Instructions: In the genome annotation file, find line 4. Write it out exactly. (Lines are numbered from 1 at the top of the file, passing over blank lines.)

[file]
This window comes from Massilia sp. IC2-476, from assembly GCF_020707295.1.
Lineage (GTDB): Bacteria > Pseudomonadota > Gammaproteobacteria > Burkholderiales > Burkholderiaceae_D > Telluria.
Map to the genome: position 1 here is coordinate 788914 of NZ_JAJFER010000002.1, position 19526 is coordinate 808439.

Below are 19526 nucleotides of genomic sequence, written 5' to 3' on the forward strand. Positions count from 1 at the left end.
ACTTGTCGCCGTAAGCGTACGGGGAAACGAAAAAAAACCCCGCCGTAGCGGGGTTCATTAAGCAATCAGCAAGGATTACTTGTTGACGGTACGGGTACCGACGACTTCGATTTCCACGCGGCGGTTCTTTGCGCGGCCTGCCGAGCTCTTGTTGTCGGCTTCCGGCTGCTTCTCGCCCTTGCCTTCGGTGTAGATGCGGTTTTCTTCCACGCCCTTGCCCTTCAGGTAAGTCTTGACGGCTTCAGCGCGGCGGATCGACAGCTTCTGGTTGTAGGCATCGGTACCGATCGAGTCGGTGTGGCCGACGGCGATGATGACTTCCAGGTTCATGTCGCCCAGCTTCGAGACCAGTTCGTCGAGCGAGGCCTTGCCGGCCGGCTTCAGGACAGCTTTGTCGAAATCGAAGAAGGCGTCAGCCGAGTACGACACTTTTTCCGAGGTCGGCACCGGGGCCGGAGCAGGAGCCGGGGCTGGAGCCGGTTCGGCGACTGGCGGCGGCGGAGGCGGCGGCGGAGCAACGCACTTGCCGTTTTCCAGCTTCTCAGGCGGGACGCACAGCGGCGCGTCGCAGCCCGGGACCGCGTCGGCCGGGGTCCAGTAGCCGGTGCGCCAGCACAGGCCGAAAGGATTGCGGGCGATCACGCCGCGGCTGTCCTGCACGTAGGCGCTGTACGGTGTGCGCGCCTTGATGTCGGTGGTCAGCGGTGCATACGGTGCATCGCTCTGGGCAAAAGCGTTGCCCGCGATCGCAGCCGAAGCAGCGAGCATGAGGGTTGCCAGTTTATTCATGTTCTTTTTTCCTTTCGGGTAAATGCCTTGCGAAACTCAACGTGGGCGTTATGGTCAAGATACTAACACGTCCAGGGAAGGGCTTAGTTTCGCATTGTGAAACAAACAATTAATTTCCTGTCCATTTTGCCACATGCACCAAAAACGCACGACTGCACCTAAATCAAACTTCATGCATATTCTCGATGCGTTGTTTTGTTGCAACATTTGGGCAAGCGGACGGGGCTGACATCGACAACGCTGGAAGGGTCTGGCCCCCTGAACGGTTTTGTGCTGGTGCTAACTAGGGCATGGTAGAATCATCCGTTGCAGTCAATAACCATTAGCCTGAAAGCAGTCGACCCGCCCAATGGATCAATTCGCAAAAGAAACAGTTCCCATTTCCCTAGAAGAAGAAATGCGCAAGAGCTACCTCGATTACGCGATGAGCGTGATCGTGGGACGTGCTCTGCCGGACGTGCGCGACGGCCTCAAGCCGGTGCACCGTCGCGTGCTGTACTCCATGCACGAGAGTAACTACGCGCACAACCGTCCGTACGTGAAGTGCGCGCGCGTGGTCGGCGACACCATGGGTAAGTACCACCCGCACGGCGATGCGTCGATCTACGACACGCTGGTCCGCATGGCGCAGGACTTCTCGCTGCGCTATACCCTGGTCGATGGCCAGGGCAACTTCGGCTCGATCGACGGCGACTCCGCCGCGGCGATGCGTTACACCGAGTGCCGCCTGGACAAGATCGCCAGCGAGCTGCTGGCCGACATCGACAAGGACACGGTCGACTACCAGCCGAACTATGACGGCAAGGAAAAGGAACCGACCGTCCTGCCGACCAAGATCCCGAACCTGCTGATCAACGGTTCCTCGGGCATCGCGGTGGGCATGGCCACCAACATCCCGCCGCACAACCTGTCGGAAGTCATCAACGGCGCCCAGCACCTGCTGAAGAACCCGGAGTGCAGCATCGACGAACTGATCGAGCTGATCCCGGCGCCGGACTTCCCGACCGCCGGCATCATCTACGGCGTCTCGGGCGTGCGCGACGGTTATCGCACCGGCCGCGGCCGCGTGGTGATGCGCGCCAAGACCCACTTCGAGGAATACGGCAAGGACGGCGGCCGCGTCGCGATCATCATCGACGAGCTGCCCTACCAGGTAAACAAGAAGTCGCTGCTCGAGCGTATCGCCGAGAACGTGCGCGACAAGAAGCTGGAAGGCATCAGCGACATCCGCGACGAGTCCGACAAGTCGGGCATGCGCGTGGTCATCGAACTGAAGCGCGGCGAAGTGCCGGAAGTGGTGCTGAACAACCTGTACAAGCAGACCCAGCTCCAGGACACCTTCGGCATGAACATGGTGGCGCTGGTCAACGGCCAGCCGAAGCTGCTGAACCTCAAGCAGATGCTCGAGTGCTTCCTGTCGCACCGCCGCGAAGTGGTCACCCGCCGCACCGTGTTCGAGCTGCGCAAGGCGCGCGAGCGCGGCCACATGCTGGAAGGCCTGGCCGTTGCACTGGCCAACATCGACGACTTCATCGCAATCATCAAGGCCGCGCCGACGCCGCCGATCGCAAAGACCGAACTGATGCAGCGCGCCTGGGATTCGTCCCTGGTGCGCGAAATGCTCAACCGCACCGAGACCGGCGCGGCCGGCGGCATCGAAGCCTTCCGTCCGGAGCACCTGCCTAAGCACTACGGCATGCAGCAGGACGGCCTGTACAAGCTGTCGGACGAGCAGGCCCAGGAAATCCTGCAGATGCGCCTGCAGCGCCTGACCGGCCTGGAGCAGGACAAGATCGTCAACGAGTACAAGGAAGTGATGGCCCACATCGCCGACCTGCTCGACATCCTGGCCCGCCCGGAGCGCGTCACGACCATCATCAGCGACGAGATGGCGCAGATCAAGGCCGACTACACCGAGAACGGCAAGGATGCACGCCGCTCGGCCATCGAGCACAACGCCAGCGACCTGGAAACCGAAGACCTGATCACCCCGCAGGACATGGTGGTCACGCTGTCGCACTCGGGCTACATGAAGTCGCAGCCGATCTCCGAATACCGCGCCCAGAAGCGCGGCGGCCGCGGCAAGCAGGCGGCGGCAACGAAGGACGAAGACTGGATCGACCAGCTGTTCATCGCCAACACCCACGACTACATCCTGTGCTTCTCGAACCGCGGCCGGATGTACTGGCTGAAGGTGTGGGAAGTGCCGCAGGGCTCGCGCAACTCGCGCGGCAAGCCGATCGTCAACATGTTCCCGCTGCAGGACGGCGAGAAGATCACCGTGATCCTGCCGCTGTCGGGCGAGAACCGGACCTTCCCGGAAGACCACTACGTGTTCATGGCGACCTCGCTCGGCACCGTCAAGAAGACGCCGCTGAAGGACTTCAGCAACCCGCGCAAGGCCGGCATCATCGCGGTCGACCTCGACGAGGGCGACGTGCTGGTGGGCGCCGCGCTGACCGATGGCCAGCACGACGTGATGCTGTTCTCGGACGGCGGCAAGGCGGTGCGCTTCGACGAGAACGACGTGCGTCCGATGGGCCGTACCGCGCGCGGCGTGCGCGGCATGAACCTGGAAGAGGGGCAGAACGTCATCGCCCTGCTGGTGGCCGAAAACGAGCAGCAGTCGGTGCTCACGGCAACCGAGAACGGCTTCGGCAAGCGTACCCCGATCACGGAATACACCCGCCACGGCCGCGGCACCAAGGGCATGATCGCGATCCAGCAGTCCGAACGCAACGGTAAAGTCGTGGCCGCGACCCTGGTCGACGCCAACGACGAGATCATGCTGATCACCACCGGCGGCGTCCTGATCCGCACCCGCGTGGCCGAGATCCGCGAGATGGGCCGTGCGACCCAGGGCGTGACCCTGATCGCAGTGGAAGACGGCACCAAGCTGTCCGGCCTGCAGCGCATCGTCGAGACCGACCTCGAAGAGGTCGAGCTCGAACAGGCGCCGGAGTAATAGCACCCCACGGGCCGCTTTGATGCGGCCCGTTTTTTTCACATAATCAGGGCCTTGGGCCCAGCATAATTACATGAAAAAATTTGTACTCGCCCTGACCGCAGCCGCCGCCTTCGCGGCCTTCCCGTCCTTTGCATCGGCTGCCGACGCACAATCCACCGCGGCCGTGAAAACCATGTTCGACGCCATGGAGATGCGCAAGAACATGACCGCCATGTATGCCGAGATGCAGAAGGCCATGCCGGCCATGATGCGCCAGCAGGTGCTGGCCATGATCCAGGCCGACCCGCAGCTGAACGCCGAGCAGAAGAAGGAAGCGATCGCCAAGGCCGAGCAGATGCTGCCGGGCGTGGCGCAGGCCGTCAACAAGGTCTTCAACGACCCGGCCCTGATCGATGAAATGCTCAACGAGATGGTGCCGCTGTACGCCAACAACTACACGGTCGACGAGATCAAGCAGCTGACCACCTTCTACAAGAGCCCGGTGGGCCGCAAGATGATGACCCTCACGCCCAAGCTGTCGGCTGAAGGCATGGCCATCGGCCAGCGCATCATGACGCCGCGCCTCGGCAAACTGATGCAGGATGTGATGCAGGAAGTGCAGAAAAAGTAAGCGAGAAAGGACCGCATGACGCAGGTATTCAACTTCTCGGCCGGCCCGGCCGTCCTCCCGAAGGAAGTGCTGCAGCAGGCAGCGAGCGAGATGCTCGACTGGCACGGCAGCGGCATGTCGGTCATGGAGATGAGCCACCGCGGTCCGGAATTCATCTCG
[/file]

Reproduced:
Below are 19526 nucleotides of genomic sequence, written 5' to 3' on the forward strand. Positions count from 1 at the left end.